• FIG. 13 is a rear elevation of the unit 210 showing the pair of second embodiment tilt sensors 274 a, 274 b of FIG. 12 in a tilt-neutral upright operating position. Referring to FIG. 13, each tilt sensor 274 includes a ball tube 276 and a ball 278 having a diameter less than the inner diameter of the tube 276 to permit the ball 78 to roll between opposing ends 277 a, 277 b of the tube 276. The exact diametric difference between the tube 276 and ball 278 can be selected to control the acceleration of the ball 278 and thus the response of the tilt sensor 274. At one end 277 a of the tube 276 are positioned an electrically conductive ring 282 and, in an end wall 277 c, an electrically conductive pin 284. The ball 278 is itself electrically conductive. The ring 282 is sized and positioned with respect to the pin 284 such that it is contacted by the ball 278 resting on the pin 284. When the ball 278 is located at the first end 277 a of the ball tube 276, it electrically connects the ring 282 and the pin 284 and makes or closes a subcircuit with the microprocessor 72. In this way, the microprocessor 72 is signaled that the ball 278 is located at the first end 277 a of the respective ball tube 276.
  • Referring to FIGS. 11 and 13, the ball tubes 276 and their central longitudinal axes 275 are not parallel to one another and are not even co-planar. Preferably, each is parallel to a transverse vertical plane 278, which extends perpendicularly to the central vertical plane 221 (and the plane of FIG. 13) and which is centered between the tilt sensors 274 a, 274 b. Each tube 276 a, 276 b has a central longitudinal axis 275 a, 275 b, respectively, that is inclined with respect to the other at least when viewed in front or rear elevation. For the right cylinder tubes 276 shown, preferably, each is pitched at an identical angle (θ) away from the central vertical plane 221 of the housing 214 extending front 222 to rear 223 (in and out of FIG. 13) and top 224 to bottom 225 (vertically in FIG. 13) through the housing 214 and main housing portion 220. Preferably each tube 76 is pitched away from the lower portion 221 a of the central vertical plane 221 extending below the tubes 76 through the bottom 225 of the housing 220 at an identical acute angle θ, suggestedly at least about ten, desirably twenty or more, preferably between about thirty and forty-five, less preferably up to sixty but no more than seventy degrees to provide a dead zone of at least twenty degrees (90-θ).
  • Referring to FIG. 13, the unit 210 has to be rotated with respect to the gravity vector “G” until the first end 277 a of one of the right cylinder tubes 276 a or 276 b is elevated at least to or above its second end 277 b so that the ball 278 normally residing at the first end 277 a of one of the ball tubes 276 a, 276 b, moves away from that end and at least towards the opposing, second end 277 b of that tube.
  • Tilt steering operation of the unit 10 is depicted in FIG. 13 from the point of view of the user looking at the rear side 223 of the unit 210. The unit 210 is shown in solid in FIG. 13 in a tilt-neutral upright operating position with the main housing portion 220 generally level and perpendicular to the gravity vector “G”, and its central vertical plane 221 parallel to gravity vector “G”. To generate and transmit a left turn control signal from the unit 210, the unit 210 is rotated counter-clockwise (arrow 262) sufficiently relatively to an axis 218 extending in the central vertical plane 221 and longitudinally, front to rear, in and out of the plane of FIG. 13, to the position shown in phantom at 274 a′ with central axis 275 a′ about ninety degrees or more from the portion 221 a of the central vertical plane 221 below the sensors 274 in the tilt neutral orientation of the unit 210, to cause the ball 278 of sensor 274 a to roll away from the first end 277 a and at least towards the second end 277 b of tube 276 a. The rotation has to be more than 90-θ degrees to upend the tube 276 a. This breaks the subcircuit formerly existing between sensor 274 a and the microprocessor 272, thereby signaling the microprocessor 272 that the unit 10 has been rotated sufficiently about its longitudinal axis 218 for the microprocessor 272 to generate a left turn signal and transmit it to a controlled toy, like a vehicle toy 212. An opposite (clockwise) rotation (arrow 264) causing sensor 274 b to be rolled about the axis 218 at least the same amount (90-θ degrees or more) from the tilt-neutral position, at least to the position shown in phantom at 274 b′, so that central axis 275 b′ is about 90° or more from central vertical plane lower portion 221 a and its ball 278 rolls away from its first end 277 a toward its second end 277 b and breaks the subcircuit of the second tilt sensor 274 b with the controller 272 and signals the controller 272 of that change of orientation of unit 210. The controller 272 then generates and transmits a right turn signal to the controlled toy 212.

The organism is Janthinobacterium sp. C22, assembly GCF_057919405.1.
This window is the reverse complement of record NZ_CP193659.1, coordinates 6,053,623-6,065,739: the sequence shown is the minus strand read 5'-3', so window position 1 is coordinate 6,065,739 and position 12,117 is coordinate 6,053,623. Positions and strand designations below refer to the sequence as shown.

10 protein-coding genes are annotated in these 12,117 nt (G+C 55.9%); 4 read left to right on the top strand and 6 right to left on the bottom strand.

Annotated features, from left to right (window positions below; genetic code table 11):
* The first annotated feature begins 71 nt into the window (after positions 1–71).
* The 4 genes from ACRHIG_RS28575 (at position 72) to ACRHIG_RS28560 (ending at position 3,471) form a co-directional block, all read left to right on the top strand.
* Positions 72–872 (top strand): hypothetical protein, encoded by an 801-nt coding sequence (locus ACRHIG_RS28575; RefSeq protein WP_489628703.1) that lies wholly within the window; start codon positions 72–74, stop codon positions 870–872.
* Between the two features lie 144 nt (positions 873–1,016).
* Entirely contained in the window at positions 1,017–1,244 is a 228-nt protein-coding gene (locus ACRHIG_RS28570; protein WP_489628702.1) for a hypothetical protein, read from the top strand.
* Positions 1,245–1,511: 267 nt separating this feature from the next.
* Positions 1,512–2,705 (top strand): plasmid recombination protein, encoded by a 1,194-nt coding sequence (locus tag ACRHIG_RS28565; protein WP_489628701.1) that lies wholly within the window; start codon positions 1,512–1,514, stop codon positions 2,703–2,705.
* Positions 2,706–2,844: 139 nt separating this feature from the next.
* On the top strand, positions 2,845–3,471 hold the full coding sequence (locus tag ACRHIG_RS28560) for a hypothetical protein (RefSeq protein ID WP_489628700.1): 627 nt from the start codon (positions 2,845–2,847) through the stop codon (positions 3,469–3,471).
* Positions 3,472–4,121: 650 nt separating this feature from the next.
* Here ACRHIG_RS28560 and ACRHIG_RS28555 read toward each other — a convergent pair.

• With the configuration of tilt sensors 274 a, 274 b in FIG. 13, each tilt sensor 274 a, 274 b makes a subcircuit with and thereby passes a signal to the controller 272 with the unit 210 in the tilt-neutral position generally level and square to the gravity vector “G” and the top side 224 up. Note that if the unit 210 is inverted, the subcircuits of the controller 272 with both tilt sensors 274 will be broken. Preferably the controller 272 is programmed or otherwise configured to recognize the inverted position. It may be programmed or configured to not transmit any control signals and/or to transmit a warning, for example, either lighting an LED on the bottom side of the unit (not depicted) to provide a visual warning that the unit is inverted and/or generating a sound warning if sound generation capability is provided.